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Diverse characters bring range of cultures to life

Esther J. Cepeda on

On to science fiction.

Everything the author Peter Clines writes is pure fun. Clines is 48, a little geeky (OK, a lot geeky), and a certain type of reader (me!) will devour his books and feel like they were written by a brother from another mother.

His latest novel, "Paradox Bound," features Harry Pritchard, a female time-traveler. Give the guy props for writing this ode to the guarding of the promise of the American Dream before the "Doctor Who" people announced their first female Time Lord.

Harry (short for Harriet, of course) is the perfect mix of action hero and proper lady. Along with her co-protagonist Eli Teague, she takes readers through a steampunky, Illuminati-ish story that features a magical 1929 Model A car, a cadre of faceless (and murderous) goons and the race to preserve American liberty, all while rocking a tricorn hat.

Lastly, I reluctantly include "Artemis," the new space novel by Andy Weir, author of the blockbuster "The Martian."

I listened to the audiobook, which was read by the wonderful Rosario Dawson, during a long Thanksgiving car ride. My son and I thought it was terribly boring, but, admittedly, we only watched the theatrical version of "The Martian" and didn't read the original book, so it's tough to compare the two.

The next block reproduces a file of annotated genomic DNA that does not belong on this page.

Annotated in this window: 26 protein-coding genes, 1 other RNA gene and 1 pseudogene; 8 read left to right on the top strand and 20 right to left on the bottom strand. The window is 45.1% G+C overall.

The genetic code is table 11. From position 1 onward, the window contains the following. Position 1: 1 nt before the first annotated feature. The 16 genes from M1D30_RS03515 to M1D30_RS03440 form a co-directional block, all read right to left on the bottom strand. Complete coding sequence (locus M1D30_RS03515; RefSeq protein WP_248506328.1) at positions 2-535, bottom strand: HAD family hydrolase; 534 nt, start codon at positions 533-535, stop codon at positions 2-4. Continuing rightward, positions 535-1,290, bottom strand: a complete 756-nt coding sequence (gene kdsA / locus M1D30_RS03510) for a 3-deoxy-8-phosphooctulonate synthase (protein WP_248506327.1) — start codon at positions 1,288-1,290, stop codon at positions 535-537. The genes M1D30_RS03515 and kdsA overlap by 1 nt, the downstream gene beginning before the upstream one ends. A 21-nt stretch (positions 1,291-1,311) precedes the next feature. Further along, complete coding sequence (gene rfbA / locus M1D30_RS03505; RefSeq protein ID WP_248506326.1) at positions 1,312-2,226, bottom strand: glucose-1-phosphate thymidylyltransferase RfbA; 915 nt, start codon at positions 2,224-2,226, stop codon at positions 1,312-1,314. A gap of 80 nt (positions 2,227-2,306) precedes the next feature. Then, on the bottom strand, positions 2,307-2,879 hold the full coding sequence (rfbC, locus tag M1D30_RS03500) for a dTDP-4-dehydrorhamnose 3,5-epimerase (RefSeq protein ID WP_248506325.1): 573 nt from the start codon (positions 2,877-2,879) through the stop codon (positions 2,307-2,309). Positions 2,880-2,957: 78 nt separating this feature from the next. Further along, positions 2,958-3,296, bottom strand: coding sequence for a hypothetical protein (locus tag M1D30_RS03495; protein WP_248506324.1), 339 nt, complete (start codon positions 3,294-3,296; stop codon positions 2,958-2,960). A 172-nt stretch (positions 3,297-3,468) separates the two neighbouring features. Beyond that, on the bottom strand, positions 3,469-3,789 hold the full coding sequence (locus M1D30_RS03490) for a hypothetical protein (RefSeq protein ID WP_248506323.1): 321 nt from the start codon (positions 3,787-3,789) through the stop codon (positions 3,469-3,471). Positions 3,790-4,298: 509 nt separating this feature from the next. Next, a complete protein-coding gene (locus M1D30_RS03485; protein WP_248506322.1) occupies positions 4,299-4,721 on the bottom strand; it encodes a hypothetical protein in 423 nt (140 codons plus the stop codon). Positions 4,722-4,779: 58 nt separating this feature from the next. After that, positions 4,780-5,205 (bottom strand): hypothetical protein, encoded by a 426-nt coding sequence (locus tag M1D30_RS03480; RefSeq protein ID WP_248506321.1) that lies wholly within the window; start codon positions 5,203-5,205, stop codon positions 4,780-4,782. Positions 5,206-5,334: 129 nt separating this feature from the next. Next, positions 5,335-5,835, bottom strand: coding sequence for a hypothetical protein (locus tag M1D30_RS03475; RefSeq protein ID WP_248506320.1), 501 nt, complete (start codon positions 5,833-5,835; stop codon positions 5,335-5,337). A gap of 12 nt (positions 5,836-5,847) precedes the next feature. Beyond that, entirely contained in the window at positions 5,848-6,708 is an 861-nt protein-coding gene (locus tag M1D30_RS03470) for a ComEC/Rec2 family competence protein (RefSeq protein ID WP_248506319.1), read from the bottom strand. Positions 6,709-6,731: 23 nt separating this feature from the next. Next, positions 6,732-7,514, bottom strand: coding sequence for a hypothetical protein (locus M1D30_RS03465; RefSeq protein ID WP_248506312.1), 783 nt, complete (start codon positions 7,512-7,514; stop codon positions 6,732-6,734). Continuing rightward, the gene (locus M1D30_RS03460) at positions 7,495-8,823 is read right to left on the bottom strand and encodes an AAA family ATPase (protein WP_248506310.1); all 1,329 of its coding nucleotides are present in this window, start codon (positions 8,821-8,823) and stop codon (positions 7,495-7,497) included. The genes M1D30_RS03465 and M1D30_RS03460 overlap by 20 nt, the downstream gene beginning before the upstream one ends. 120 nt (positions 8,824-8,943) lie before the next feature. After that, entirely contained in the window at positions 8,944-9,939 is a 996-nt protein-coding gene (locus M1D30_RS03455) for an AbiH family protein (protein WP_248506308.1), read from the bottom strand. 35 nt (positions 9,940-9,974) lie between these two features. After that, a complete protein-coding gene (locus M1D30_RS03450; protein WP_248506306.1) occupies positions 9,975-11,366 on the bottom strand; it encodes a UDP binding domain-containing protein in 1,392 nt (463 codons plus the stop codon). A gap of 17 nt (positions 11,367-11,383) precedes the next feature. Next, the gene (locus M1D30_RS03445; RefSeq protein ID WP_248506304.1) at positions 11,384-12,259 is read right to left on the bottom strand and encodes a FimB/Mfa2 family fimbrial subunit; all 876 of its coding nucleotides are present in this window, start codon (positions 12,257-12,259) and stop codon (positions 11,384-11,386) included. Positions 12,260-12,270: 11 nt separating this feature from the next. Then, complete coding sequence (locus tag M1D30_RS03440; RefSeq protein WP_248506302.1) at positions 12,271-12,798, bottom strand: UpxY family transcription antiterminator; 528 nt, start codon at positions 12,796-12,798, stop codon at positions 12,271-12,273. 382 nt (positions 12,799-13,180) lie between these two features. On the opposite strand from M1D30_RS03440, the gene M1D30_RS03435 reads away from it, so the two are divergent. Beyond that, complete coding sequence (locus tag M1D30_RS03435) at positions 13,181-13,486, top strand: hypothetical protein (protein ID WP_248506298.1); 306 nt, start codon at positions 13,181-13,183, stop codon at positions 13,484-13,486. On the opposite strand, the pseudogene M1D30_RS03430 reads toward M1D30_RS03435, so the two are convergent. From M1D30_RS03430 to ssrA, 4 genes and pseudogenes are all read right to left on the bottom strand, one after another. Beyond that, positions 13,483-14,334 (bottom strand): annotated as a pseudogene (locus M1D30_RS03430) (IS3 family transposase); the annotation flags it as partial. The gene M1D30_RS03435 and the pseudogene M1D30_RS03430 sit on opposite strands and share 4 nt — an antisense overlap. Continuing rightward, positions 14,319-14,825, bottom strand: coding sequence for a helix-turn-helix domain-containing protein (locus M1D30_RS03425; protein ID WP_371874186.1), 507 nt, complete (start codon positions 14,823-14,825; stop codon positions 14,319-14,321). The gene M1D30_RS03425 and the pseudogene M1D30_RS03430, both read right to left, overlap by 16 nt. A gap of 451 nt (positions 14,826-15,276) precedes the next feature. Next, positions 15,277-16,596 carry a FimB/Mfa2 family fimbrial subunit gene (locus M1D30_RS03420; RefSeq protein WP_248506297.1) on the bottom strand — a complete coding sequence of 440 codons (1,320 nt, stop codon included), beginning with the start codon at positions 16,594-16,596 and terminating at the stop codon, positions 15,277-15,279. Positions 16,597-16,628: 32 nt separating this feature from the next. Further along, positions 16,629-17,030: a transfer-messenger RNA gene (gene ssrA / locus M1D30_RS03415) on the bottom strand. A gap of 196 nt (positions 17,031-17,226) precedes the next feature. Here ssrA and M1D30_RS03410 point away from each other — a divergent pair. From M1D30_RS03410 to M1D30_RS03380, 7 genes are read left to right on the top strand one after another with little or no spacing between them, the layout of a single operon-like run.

Because I didn't really care for the "Artemis" story, it's hard to recommend. But the book deserves a mention because it's destined to be a best-seller that features a protagonist who is not only a moon-dwelling immigrant, but a plucky young Saudi Arabia-born woman.

Yep, "plucky."

 

Jazz Bashara is poor but resourceful; a failed civil servant, a smuggler and, eventually, the team lead of the story's heist caper.

As one review put it, "Artemis" is rife with "leaden dialogue and repetitive narration. ... That may be fine for 'hard' science fiction fans who prioritize idea over execution, or who simply crave well-researched technical speculation presented as fiction."

But those of us who read for word craft and narrative might be better off waiting for the movie. Let's just hope Hollywood doesn't whitewash Bashara out of the picture.

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Esther Cepeda's email address is estherjcepeda@washpost.com.

(c) 2017, Washington Post Writers Group

 

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